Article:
Above all, engine cooling fans, need to work properly, to cool your engine.
Otherwise, your engine could suffer, major damage.
So, the design of new vehicles, with smaller front grids and smaller space under the hood; has reinforced the need, to force air flow.
As a result, the engine cooling fan, provides an efficient air flow and optimizes, the heat exchange to the radiator. It is usually located, at the front of the vehicle, either in front or behind the radiator.
On some late model vehicles, the cooling fan can change speed to increase or decrease cooling as needed. Some fans may have a low, medium and high speed range, while others have additional speed settings. You may hear the fan running, when you shut off the engine after driving. This is normal. But, the fan should shut off after several minutes, as the engine cools down.
Checking Engine Cooling Fans
Everything electrical, is supported by a fuse. So, that if there is an electrical surge going towards a piece of electronic equipment; the fuse cuts the electric supply to that particular equipment, saving it from destruction.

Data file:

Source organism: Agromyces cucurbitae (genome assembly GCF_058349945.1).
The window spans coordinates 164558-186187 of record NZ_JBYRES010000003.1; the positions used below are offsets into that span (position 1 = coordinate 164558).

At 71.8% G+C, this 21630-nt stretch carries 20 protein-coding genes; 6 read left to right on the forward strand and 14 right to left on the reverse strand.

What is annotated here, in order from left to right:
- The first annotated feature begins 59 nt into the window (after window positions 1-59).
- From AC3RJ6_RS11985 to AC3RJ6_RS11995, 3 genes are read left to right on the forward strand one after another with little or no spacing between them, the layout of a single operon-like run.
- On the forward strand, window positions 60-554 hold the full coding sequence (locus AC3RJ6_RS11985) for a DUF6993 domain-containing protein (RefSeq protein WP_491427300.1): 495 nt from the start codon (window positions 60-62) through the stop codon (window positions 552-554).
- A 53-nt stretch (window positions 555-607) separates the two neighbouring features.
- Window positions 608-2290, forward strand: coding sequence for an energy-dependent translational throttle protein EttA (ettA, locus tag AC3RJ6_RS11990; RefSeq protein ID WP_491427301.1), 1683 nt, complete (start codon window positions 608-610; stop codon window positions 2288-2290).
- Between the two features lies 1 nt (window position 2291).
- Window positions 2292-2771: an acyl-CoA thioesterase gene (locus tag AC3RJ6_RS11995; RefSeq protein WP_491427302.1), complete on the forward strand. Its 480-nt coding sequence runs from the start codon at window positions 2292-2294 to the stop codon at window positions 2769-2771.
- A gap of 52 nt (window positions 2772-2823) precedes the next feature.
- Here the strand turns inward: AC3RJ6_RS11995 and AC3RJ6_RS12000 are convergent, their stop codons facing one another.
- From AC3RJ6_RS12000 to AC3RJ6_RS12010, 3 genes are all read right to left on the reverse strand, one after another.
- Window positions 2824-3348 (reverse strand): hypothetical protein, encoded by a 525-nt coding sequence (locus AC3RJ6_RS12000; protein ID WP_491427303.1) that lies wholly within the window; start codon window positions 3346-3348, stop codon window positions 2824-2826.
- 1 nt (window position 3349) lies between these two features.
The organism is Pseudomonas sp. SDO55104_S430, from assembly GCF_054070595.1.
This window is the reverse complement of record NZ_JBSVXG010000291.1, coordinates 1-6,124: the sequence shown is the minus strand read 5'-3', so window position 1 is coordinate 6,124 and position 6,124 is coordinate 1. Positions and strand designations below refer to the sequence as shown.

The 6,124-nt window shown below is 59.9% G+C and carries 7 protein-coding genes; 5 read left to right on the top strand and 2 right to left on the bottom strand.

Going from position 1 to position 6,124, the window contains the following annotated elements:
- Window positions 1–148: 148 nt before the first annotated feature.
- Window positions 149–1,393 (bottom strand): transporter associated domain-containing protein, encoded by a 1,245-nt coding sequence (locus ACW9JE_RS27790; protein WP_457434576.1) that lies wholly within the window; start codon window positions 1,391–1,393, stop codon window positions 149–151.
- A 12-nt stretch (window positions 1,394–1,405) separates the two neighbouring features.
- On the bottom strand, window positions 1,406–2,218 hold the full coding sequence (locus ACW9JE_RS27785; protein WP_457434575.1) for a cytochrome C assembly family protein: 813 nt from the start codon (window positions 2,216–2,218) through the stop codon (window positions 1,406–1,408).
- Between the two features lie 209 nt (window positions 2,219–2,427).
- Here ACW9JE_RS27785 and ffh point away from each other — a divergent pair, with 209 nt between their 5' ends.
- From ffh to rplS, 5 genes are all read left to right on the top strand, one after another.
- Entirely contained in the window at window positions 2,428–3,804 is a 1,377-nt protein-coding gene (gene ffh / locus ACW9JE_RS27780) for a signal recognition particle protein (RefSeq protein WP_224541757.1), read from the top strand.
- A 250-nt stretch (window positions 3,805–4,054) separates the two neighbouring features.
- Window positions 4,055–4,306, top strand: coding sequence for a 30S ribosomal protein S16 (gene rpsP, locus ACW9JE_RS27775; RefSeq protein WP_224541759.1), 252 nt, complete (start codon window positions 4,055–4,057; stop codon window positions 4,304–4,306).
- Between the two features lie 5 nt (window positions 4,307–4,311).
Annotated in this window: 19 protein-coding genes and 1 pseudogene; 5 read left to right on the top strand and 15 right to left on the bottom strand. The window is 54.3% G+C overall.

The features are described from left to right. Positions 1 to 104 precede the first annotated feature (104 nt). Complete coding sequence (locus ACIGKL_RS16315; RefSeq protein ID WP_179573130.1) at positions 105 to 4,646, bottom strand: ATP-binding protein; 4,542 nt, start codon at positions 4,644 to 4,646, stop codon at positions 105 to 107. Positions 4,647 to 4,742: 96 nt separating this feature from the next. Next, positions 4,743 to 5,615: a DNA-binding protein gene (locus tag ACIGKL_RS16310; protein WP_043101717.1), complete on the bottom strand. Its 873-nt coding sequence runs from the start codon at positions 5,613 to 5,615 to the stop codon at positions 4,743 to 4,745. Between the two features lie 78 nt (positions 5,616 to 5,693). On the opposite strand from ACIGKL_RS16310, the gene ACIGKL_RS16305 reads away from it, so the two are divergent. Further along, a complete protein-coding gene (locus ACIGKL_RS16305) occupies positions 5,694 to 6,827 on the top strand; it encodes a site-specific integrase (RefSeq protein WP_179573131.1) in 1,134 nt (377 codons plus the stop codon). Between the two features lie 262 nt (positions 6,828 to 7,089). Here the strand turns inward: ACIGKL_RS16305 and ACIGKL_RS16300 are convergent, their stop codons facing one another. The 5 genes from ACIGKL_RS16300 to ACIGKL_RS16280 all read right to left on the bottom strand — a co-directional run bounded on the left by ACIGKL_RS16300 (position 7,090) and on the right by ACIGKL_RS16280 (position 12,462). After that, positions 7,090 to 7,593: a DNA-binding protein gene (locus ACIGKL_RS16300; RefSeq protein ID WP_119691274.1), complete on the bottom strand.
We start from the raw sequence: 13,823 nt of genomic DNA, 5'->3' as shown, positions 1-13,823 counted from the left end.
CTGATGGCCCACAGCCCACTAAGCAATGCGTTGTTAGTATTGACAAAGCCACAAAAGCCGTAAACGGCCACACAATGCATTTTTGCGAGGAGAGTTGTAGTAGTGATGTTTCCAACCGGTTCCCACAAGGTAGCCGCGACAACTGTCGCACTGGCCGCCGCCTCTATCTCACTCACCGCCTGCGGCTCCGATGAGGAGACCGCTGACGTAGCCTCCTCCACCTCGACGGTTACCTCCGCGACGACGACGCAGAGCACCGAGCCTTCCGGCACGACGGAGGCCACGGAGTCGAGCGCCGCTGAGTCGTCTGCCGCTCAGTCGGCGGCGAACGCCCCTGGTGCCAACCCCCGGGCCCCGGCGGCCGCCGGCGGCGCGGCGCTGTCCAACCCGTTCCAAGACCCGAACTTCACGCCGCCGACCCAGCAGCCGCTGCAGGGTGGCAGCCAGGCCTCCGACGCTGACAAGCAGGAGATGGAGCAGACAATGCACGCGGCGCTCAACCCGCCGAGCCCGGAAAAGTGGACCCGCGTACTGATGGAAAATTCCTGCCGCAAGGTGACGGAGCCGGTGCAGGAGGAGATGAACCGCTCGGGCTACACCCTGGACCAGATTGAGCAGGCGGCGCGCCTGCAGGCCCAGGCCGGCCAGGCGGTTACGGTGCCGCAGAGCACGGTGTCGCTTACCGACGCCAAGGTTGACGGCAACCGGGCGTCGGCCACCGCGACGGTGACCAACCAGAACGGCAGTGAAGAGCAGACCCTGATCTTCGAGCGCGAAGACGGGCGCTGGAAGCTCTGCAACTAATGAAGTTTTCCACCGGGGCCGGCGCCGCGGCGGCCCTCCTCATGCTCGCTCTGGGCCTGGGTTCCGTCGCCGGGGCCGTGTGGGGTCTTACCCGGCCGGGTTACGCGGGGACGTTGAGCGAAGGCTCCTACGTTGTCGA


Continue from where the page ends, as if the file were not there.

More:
If the fan is not working, even when the car is heating up; there might be a problem with the wiring. You need to inspect all the wiring, leading into and out from the radiator fan. It is possible that a wire has worn out, due to heat and needs replacement.
Faulty Temperature Sensor
The (ECU) is responsible for starting the engine cooling fan, once the engine gets hot. The (ECU) receives information from the temperature sensor, which signals the (ECU) to initiate the fan.
Fan Clutch Or Belt
The fan clutch is responsible for, holding the fan to the engine and turning it. If this assembly burns, you would have to replace it with a new one. If your fan is still not working, after you have tried all the above-mentioned suggestions; then a failing fan clutch could be the issue.
Faulty Fan Relay
So, something else to consider, is a bad or failing cooling fan relay.
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